Facebook Inc. inadvertently exposed the names of some moderators to suspected terrorists and other groups whose content the workers were tasked with reviewing, a flaw the company Friday said has been fixed.
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About 1,000 of Facebook's moderators were affected by the flaw, which disclosed their names in an activity log, a spokesman said. Clicking on a name, though, would take the viewer to the public version of the moderator's Facebook profile page. In the vast majority of cases, he said, moderator names weren't viewed by administrators of these groups.
Facebook investigators believe suspected terrorists may have viewed the profiles of fewer than six workers, the spokesman said. According to the investigators, none of the cases involved suspected members of the terror group ISIS, the spokesman said.
The problem began in the fall and was fixed in November, the spokesman said. News of the flaw and subsequent fix was reported earlier by the Guardian.
In response, Facebook made a number of changes to prevent workers' information from becoming available externally again. The company is also testing new accounts that won't require workers to log in with personal Facebook accounts.
"As soon as we learned about this issue, we fixed it and began a thorough investigation to learn as much as possible about what happened, " the Facebook spokesman said.
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The fumble comes as Facebook is under scrutiny to do more to police inappropriate content. The company has been leaning more on artificial intelligence in recent months to block potential terrorist posts and accounts on its platform without requiring reviews by human moderators.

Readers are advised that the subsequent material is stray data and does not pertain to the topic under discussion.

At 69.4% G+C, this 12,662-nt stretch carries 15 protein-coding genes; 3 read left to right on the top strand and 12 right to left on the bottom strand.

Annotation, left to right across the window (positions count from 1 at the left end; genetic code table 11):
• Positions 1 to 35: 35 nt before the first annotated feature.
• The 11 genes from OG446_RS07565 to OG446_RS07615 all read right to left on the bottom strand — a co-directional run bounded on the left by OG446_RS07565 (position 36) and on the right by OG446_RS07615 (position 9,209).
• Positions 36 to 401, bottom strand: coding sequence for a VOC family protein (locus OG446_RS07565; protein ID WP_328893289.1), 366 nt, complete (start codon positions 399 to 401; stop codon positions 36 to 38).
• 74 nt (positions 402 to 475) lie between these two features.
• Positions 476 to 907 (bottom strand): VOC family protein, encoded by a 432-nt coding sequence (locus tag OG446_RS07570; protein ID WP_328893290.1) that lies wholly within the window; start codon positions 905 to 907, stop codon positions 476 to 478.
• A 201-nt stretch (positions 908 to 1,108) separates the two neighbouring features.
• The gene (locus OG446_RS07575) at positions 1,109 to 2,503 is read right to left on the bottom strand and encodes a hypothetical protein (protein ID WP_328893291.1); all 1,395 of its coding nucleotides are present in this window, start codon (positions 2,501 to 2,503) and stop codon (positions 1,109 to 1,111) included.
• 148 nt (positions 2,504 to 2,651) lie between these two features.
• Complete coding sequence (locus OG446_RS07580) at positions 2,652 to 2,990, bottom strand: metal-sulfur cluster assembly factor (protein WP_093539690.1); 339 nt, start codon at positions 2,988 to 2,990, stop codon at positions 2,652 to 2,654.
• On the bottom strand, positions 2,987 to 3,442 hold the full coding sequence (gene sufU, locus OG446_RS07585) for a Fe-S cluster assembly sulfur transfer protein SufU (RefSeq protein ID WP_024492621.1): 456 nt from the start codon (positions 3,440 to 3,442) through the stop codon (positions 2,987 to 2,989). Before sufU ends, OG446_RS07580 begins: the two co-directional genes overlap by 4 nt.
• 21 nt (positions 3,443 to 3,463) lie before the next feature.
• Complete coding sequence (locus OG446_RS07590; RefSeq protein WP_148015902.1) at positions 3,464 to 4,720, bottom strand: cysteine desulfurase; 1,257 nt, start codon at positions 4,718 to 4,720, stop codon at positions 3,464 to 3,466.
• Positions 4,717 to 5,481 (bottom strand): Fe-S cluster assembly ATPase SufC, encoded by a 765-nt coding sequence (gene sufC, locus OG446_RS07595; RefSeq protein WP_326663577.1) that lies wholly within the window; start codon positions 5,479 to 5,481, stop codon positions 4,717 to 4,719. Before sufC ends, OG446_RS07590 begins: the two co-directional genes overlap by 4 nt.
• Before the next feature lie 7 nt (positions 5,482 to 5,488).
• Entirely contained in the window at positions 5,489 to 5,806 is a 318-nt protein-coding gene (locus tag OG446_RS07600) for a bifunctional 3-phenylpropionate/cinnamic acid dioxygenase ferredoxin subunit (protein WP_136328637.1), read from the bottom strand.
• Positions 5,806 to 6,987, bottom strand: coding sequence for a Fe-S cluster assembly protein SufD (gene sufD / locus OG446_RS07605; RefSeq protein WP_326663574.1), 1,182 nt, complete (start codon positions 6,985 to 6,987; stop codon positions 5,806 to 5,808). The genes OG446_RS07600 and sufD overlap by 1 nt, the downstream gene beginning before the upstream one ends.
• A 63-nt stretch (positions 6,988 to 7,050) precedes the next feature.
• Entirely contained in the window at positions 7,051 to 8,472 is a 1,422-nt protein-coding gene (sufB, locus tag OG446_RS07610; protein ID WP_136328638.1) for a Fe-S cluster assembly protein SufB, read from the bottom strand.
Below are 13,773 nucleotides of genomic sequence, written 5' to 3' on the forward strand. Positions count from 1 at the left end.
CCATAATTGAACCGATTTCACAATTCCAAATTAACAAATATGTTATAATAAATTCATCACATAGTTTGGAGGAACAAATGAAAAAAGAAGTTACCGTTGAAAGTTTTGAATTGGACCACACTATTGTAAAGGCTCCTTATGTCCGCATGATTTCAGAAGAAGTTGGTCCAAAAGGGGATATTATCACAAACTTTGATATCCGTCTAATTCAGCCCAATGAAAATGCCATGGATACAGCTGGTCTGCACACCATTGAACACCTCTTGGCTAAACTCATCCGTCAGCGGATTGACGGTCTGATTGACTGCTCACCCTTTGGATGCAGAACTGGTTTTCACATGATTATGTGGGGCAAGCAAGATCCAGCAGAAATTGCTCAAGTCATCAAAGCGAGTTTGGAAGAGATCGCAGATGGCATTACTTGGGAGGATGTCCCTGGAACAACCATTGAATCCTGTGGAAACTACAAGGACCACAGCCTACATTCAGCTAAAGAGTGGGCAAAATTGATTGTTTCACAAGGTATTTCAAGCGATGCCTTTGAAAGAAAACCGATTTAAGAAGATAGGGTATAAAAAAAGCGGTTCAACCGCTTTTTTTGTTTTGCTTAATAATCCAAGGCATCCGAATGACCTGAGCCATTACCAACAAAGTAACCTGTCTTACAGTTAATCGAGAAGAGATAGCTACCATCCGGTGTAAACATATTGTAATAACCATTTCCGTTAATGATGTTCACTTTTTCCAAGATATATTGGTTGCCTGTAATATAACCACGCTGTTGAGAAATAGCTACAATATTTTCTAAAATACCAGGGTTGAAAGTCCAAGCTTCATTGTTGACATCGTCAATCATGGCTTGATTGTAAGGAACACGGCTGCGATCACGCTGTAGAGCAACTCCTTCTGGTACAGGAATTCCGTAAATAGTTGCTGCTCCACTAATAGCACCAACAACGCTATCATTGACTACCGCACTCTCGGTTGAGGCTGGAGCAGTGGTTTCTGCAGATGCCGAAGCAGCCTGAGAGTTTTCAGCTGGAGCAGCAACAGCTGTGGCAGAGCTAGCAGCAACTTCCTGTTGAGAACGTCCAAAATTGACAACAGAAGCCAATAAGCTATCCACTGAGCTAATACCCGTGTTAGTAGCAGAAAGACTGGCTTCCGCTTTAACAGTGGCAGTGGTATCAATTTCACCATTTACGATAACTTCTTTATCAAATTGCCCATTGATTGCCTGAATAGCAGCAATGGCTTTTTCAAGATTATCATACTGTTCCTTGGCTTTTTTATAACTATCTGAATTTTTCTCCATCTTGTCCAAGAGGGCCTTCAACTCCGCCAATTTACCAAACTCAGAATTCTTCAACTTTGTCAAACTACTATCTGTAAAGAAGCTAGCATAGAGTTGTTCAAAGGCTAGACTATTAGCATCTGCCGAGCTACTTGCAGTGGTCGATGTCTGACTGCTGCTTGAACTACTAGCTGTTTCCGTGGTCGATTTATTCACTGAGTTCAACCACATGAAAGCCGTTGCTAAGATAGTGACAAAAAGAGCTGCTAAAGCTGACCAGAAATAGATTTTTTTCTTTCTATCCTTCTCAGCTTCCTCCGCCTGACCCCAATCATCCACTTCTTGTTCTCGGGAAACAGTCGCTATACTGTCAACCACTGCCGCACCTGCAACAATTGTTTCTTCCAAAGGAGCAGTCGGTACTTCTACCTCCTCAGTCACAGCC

One tool combs Facebook for known terrorist imagery, such as beheading videos, to stop them from being reposted. Another set of algorithms attempts to identify and block propagandists from creating new accounts after they have already been kicked off the social network.
Facebook's previous attempts to replace humans with algorithms haven't always succeeded. In August, the company put an algorithm in charge of its "trending" feature, but within days the lists featured false stories and celebrity gossip in place of serious news.
Currently, moderators do much of the work at Facebook deleting content deemed to be in violation of Facebook's terms of service, such as hate speech and child exploitation. In May, Facebook Chief Executive Mark Zuckerberg said the company would hire 3,000 more staffers to review content in an attempt to curb violent or sensitive videos.
Typically, these actions don't appear on Facebook's timeline or logs. But because of a bug introduced last fall, when a moderator revoked the privileges of a group administrator, a note of this action was created in the activity log for the group.
Write to Georgia Wells at Georgia.Wells@wsj.com
(END) Dow Jones Newswires
June 16, 2017 21:00 ET (01:00 GMT)